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Back in the days when bands like Led Zeppelin or The Who toured America, teens lined up overnight at ticket booths, hoping for great seats when the window opened. As time went on, the queue moved to the telephone and ultimately online. All the while, one company increased its grip on the live-event market. That company is Ticketmaster. 



But that could change thanks to Taylor Swift. Having waited years to see her live again, millions of fans were blocked by a combination of crushing demand, technical breakdown and the ascendance of bot-buyers who funnel tickets to a secondary market that charges sky-high prices. (In the 20th century, they were called scalpers.) As reporter Augusta Saraiva explains on the latest episode of Stephanomics, this consumer calamity infuriated Swift’s fans, many of whom are swimming in cash saved up during the pandemic and desperate to spend it, regardless of the shaky economic landscape. This strange state affairs already has a name: “Swiftonomics.”

Lawmakers have seized on the popular outrage, uniting with fans against what many have long alleged to be Ticketmaster’s monopoly power. Host Stephanie Flanders speaks with Bloomberg industry analyst Eleanor Tyler about how the debacle, and its growing political exploitation, may be the tipping point for increased antitrust regulation that finally breaks Ticketmaster’s spell over the live event marketplace.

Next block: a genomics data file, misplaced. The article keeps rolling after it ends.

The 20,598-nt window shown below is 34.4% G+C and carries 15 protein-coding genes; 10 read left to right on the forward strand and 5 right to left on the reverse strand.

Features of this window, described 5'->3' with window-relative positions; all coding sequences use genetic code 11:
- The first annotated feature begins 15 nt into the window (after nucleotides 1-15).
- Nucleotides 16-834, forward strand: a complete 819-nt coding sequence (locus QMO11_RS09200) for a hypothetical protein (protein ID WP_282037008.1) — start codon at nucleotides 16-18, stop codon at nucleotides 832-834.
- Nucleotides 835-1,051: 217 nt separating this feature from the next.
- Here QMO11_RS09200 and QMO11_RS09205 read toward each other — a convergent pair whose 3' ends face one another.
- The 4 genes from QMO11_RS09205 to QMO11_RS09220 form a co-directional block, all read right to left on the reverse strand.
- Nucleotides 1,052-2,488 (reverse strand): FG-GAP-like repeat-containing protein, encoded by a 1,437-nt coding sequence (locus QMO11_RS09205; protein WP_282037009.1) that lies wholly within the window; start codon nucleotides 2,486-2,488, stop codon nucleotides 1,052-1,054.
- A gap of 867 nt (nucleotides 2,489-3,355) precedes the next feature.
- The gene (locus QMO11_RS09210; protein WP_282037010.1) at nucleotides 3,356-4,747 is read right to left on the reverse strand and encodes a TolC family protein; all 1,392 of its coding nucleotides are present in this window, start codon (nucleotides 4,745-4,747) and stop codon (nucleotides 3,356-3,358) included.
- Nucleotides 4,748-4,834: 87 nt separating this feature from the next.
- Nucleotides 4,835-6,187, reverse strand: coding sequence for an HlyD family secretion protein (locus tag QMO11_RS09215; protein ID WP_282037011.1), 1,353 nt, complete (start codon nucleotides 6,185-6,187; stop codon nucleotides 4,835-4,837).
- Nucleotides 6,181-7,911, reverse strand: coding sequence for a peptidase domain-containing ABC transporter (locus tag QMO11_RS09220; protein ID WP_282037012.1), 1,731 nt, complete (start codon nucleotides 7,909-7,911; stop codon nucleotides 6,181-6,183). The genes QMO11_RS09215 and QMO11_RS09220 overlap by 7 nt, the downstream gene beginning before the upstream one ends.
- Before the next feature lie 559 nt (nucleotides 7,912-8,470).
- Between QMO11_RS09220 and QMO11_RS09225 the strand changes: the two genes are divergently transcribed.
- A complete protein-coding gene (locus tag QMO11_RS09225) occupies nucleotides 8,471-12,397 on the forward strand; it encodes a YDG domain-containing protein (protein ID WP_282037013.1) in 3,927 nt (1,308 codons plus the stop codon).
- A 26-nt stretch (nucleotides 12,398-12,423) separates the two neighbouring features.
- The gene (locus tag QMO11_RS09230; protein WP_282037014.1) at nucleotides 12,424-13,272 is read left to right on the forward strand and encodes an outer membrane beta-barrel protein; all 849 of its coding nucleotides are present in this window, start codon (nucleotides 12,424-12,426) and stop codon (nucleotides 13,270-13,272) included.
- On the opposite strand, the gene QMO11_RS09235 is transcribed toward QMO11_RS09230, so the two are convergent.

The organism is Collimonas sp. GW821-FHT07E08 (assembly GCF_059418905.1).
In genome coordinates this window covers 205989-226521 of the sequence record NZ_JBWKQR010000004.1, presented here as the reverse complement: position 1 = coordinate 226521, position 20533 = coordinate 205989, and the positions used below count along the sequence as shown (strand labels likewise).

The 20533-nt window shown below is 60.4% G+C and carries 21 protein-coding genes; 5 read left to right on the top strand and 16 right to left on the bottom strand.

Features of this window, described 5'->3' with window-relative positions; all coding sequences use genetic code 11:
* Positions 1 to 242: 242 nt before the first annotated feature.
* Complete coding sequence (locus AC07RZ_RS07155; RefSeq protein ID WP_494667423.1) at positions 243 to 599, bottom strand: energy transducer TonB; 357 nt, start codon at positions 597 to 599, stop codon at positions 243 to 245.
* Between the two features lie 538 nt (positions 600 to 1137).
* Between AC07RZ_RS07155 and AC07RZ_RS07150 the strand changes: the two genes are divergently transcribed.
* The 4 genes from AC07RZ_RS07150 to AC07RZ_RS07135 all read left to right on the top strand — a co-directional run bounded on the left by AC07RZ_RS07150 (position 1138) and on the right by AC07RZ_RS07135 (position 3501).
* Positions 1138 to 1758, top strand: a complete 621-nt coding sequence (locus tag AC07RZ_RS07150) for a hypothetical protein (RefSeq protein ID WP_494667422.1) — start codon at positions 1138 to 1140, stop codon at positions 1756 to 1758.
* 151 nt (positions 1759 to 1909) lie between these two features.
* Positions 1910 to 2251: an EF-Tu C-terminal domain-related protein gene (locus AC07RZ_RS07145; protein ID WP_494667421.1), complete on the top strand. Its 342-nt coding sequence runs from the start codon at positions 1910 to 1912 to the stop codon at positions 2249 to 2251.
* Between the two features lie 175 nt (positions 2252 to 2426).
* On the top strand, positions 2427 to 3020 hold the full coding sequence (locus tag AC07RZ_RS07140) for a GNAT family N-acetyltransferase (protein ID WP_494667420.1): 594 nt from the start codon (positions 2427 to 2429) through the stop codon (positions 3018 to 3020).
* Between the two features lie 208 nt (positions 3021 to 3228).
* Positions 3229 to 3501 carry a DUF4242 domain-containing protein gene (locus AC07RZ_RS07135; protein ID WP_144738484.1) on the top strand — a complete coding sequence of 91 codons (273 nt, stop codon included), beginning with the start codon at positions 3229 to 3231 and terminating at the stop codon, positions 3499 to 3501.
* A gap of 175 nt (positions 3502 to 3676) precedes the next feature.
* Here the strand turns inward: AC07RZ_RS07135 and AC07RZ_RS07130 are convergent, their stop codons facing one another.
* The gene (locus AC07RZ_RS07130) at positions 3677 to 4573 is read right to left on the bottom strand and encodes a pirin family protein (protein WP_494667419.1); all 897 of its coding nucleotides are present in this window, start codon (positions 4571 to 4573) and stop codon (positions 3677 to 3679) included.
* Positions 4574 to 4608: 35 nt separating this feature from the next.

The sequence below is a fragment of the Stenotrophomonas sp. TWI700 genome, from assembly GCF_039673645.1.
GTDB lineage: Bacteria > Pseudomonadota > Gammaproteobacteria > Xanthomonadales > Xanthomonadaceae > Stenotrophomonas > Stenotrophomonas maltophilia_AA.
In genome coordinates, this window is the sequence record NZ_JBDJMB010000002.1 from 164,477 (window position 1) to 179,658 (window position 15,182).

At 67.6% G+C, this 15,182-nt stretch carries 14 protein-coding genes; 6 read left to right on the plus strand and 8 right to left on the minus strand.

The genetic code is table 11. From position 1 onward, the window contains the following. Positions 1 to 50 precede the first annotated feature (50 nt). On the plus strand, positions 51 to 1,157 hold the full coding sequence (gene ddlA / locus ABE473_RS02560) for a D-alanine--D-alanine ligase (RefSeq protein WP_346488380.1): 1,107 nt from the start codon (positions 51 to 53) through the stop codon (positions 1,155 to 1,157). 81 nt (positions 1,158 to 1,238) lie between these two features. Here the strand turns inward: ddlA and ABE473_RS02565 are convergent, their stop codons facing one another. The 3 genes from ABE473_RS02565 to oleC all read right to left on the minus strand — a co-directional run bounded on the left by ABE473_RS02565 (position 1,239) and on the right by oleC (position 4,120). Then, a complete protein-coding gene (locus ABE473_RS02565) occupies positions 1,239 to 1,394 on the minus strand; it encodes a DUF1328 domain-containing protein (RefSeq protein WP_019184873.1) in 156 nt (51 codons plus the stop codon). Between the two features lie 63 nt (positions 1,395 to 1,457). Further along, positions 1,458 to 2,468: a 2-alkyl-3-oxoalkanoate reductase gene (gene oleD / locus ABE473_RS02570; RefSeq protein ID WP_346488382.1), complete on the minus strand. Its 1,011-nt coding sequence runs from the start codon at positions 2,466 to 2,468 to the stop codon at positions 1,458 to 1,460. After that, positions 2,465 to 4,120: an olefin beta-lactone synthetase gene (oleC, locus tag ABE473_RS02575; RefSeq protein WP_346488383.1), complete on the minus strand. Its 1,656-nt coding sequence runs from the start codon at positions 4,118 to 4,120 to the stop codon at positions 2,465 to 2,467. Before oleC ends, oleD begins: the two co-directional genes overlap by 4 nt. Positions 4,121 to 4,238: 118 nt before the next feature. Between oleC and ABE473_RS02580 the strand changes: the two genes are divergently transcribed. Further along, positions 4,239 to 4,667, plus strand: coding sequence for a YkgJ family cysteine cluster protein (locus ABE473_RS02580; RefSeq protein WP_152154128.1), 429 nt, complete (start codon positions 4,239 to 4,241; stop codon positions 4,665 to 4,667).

Then we dive headlong into a different thicket: how recycling doesn’t work as advertised. Consumers may feel better about mass consumption because there’s a blue bin for everything, but the hard truth is they’re fooling themselves. Most of the plastics, clothes and other items they seek to recycle wind up in landfills or dumped on the developing world. Along the shoreline of Accra, Ghana, what locals call “dead white people’s clothes” can be found in piles up to six feet high. 

Reporter Natalie Pearson explains that while fast-fashion chains like H&M and Zara encourage recycling, only a small fraction of their clothes will ever be remade into new items. Bloomberg recently surveyed the problem in Accra, where some 40% of the imported clothes end up as trash, and in the Indian state of Gujarat, where roughly one-third have no use. Finally, Flanders sits down with Bennington College Senior Fellow and visiting faculty member Judith Enck, a US Environmental Protection Agency official during the Obama administration, to discuss just how broken the recycling system is, and how it could be made to work better.

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